17. It may have to be scrutinized as to what extent the provisions of Section 21 of the Karnataka Rent Act shall have an overriding effect over any other law or a contract. The Rent Acts have primarily been made if not wholly, to protect the interest of tenants, to restrict charging of excessive rent and their rampant eviction at will. In that view of the matter Section 21 of the Karnataka Rent Act provides that notwithstanding anything to the contrary contained in any contract, no order for eviction of a tenant shall be made by Court or any other authority. Undoubtedly, it is a provision providing statutory protection to the tenants as it is also evident from the heading of Section 21 of the Act. This prohibition is however relaxed under the Proviso saying that an order for recovery of possession of the premises can be made on an application made on that behalf only on the grounds as enumerated in clause (a) to (p) to the Proviso. The non obstante clause containd under Section 21 of the Act, will override any condition in any contract which may provide a ground for eviction other than those enumerated in clauses (a) to (p) of sub-section (1) of Section 21. Such an additional ground in a contract shall be rendered ineffective. The use of the word only in the Proviso is significant to emphasise that it relates to grounds alone which cannot be added over and above as provided. The whole contract or other conditions not related to eviction or grounds of eviction or shall not be affected. So far a fixed term lease is concerned, it shall be affected only to the extent that even after expiry of period of the lease the possession cannot be obtained by the lessor unless one or more of the grounds contained in Section 21 of the Act are available for eviction of the tenant. There is nothing to indicate nor it has been held in any case that in view of Section 21 of the Karnakaka Rent Act a contract of fixed term tenancy stands obliterated in totality. As indicated in the earlier part of this judgment in the case of Dhanapal Chettiar it has been observed in Paragraph 5 that none of the State Rent Acts have abrogated or affected the provision of Section 107 of the Transfer of Property Act which provides for lease of immovable property from year or for a term more than a year or reserving a yearly rent. As indicated earlier, the Proviso to sub-section (1) of Section 21 of the Karnataka Rent Act limits the grounds on which landlord can seek eviction of a tenant. Nothing has been indicated by reasons of which it can be concluded that a contract of tenancy loses significance on coming into force of the Karnataka Rent Act. The effect of non obstante clause, in our view has been rightly explained in the Full Bench decision in the case of Sri Ramakrishna Theatres Ltd. vs. General Investments and Commercial Corporation Ltd., AIR 1993 Kant 90. In one of the decisions of this Court reported in Modern Hotel vs. K. Radhakrishnaiah, it has been held that period of a subsisting lease for fixed term could not be curtailed in absence of a forfeiture clause in the lease.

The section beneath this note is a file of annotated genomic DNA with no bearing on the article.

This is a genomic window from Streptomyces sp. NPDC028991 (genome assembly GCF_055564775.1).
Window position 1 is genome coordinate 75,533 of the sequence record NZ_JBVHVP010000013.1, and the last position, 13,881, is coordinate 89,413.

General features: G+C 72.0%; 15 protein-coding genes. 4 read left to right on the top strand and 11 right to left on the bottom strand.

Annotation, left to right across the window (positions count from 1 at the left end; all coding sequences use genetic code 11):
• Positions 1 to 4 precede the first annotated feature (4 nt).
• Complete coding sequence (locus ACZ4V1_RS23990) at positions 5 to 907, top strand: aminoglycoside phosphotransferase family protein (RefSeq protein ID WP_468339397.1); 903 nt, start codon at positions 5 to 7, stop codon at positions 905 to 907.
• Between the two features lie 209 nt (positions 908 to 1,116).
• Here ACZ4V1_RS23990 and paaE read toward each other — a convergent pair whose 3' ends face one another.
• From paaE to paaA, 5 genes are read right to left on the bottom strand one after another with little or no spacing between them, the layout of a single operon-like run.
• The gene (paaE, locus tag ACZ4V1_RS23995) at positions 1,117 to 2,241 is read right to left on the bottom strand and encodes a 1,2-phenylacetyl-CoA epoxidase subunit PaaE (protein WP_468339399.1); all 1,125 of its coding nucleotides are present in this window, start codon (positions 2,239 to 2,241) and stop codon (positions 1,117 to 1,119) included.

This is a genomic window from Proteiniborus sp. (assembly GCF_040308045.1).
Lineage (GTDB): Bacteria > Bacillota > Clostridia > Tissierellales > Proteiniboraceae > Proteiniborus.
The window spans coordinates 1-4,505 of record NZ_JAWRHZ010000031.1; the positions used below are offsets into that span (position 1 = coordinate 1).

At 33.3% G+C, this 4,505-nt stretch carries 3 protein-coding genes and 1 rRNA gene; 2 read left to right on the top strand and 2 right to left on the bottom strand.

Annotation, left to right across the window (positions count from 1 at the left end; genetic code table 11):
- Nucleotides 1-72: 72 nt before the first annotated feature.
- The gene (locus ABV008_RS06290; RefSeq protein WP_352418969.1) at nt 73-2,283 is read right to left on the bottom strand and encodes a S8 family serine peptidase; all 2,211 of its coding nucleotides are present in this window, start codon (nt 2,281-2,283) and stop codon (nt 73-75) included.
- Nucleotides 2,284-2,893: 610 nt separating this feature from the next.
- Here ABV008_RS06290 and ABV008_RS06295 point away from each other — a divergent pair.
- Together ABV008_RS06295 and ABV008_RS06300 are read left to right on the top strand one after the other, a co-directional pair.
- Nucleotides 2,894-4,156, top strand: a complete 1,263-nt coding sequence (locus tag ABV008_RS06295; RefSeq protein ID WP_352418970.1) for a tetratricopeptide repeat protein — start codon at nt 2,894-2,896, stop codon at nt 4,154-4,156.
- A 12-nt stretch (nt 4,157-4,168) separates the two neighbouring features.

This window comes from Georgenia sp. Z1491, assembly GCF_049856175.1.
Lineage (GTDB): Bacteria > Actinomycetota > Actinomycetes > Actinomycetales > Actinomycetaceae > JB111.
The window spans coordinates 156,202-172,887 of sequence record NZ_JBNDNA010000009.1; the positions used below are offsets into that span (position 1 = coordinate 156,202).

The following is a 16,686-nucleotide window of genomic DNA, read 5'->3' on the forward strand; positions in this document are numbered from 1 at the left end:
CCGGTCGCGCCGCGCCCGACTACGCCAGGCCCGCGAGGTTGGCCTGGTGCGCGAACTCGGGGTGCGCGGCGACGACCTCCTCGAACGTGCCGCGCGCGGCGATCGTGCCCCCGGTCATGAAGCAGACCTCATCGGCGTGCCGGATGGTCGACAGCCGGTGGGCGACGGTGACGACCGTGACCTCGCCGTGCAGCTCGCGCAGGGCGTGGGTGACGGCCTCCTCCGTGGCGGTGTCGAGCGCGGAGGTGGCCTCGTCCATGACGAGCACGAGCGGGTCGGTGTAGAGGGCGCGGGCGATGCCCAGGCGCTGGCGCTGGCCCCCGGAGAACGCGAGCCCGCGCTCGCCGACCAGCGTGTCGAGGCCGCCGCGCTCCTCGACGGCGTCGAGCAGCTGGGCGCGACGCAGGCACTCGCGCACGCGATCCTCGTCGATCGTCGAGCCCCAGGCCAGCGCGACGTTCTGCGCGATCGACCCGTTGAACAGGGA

18. The effect of the non-obstante clause contained under Section 21 of the Karnataka Rent Act on the fixed term contractual lease may be explained as follows :-
(i) On expiry of period of the fixed term lease, the tenant would be liable for eviction only on the grounds as enumerated in clauses (a) to (p) of sub-section (1) of Section 21 of the Act.
(ii) Any ground contained in the agreement of lease other than or in addition to the grounds enumerated in clauses (a) to (p) of sub-section (1) of Section 21 of the Act shall remain inoperative.
(iii) Proceedings for eviction of a tenant under a fixed term contractual lease can be initiated during subsistence or currency of the lease only on a ground as may be enumerated in clauses (a) to (p) of sub-section (1) of Section 21 of the Act and it is also provided as one of the grounds for forfeiture of the lease rights in the lease deed, not otherwise.
(iv) The period of fixed term lease is ensured and remains protected except in the case indicated in preceding paragraph.
19. With great respect therefore, in our view, the decision in the case of Dhanpal Chettiar (supra) has not been correctly construed in the case of Sri Lakshmi Venkateshwara Enterprises Pvt. Ltd. (supra) and it no more holds good not the Full Bench decision following it, in the case of Bombay Tyres International Ltd. (supra). The earlier judgment of the Full Bench of the High Court in the case of Sri Ramakrishna Theatres Ltd. (supra) lays down the law correctly.
20. As a result of the discussion held above, the impugned judgment of the High Court cannot be sustained. The appeal is allowed and the judgment and order passed by the High Court is set aside.
21. In the facts and circumstances of the case, there would however be no order as to costs.
AIR 2001 SC 3738 : (2001) 2 Suppl. SCR 229 : (2001) 7 SCC 409 : JT 2001 (7) SC 135 : (2001) 5 SCALE 557
Categories: Supreme Court Judgments